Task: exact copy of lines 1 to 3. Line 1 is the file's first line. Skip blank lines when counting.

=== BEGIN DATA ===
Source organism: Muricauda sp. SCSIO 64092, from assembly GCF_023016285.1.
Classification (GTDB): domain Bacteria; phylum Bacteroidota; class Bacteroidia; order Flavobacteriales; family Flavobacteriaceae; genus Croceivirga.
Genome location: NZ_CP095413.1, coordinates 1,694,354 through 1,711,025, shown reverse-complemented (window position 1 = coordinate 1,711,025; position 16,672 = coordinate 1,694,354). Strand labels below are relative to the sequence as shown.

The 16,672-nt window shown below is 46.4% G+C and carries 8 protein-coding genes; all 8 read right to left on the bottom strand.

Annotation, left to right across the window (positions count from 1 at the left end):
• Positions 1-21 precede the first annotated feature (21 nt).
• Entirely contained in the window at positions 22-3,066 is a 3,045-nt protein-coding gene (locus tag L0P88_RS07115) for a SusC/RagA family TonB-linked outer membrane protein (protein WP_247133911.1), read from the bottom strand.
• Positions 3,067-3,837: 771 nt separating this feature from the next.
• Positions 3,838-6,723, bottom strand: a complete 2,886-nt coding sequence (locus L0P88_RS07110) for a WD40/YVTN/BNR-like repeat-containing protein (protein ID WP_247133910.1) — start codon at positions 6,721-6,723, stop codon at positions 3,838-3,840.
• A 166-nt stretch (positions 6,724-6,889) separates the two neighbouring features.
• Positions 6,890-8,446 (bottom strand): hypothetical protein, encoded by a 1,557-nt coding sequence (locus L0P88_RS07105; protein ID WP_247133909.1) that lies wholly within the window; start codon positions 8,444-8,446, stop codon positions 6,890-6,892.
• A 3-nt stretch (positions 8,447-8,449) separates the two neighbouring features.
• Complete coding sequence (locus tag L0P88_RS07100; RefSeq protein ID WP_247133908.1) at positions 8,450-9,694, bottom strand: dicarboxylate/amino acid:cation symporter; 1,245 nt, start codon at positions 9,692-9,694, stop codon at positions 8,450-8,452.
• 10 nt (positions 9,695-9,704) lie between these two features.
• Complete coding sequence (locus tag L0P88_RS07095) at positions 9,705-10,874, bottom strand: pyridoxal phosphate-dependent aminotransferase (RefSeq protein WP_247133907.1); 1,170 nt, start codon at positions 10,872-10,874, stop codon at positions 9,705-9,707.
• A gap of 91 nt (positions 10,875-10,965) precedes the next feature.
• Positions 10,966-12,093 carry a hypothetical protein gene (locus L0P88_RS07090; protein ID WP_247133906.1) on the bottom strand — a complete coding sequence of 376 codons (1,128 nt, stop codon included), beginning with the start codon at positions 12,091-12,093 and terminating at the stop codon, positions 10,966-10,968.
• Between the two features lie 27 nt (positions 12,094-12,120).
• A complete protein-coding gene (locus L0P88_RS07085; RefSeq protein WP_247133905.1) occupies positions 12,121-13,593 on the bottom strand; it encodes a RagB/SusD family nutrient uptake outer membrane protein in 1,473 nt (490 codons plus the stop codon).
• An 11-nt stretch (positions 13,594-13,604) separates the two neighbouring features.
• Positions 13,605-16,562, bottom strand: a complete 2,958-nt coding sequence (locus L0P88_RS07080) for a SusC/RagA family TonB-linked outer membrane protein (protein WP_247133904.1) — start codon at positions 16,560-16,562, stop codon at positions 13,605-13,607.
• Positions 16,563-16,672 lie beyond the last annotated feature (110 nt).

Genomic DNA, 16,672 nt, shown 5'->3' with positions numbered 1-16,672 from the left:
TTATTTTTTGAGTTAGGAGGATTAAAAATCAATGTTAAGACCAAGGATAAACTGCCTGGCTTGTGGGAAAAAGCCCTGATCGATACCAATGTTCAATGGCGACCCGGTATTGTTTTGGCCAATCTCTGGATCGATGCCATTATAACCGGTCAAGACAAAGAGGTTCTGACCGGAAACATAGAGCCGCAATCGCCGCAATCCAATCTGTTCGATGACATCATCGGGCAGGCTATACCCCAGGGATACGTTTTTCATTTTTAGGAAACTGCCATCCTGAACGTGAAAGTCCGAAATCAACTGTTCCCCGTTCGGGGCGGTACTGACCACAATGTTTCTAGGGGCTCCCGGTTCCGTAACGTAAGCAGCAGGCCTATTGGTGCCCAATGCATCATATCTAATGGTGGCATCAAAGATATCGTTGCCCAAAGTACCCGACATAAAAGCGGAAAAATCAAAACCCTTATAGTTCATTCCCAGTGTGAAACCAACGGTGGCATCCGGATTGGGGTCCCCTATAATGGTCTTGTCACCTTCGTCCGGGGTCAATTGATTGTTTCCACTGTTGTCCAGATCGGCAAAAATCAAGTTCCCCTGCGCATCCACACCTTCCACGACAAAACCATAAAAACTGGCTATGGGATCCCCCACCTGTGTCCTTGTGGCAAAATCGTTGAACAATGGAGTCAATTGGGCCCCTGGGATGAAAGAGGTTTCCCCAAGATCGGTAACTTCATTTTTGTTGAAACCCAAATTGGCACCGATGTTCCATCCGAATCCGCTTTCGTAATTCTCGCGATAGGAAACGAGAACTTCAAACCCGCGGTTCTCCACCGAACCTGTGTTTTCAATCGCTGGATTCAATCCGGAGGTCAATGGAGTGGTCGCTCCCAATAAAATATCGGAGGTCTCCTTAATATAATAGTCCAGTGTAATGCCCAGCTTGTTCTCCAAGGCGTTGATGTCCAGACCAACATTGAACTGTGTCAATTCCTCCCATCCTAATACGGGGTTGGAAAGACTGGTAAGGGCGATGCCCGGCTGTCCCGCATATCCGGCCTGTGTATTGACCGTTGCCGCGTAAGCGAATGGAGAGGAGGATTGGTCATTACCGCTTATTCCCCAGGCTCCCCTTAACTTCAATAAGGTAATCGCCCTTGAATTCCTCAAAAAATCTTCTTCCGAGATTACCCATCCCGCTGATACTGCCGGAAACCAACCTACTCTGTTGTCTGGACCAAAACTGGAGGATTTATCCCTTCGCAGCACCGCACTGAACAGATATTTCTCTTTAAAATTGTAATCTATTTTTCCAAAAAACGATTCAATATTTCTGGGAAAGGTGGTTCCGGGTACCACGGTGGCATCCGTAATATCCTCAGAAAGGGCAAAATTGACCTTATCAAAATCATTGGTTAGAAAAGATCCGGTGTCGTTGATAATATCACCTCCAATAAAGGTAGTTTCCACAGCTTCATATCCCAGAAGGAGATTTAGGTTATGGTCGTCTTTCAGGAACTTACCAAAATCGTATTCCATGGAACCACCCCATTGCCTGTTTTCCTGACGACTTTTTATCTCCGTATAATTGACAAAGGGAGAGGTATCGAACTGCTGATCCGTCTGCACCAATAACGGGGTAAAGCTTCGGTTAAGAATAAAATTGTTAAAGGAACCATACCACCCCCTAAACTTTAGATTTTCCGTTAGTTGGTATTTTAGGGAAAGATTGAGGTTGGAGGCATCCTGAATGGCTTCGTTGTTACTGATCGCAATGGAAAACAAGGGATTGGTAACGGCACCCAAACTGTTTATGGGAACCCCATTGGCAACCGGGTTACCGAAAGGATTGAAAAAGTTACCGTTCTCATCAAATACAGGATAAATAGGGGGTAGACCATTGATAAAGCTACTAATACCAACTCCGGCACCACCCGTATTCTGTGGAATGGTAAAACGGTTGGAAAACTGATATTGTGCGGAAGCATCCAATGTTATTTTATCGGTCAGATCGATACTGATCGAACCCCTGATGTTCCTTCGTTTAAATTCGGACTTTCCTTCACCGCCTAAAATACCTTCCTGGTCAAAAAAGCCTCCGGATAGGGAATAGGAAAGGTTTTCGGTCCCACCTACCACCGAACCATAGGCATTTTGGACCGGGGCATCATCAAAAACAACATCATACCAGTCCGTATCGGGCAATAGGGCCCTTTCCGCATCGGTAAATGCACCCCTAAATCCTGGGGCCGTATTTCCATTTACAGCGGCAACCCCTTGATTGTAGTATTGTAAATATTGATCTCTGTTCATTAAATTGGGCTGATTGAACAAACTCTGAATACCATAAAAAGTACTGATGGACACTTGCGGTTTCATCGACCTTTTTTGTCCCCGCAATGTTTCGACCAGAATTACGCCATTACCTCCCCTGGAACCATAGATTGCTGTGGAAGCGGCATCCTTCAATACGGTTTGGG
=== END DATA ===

Source organism: Muricauda sp. SCSIO 64092, from assembly GCF_023016285.1.
Classification (GTDB): domain Bacteria; phylum Bacteroidota; class Bacteroidia; order Flavobacteriales; family Flavobacteriaceae; genus Croceivirga.
Genome location: NZ_CP095413.1, coordinates 1,694,354 through 1,711,025, shown reverse-complemented (window position 1 = coordinate 1,711,025; position 16,672 = coordinate 1,694,354). Strand labels below are relative to the sequence as shown.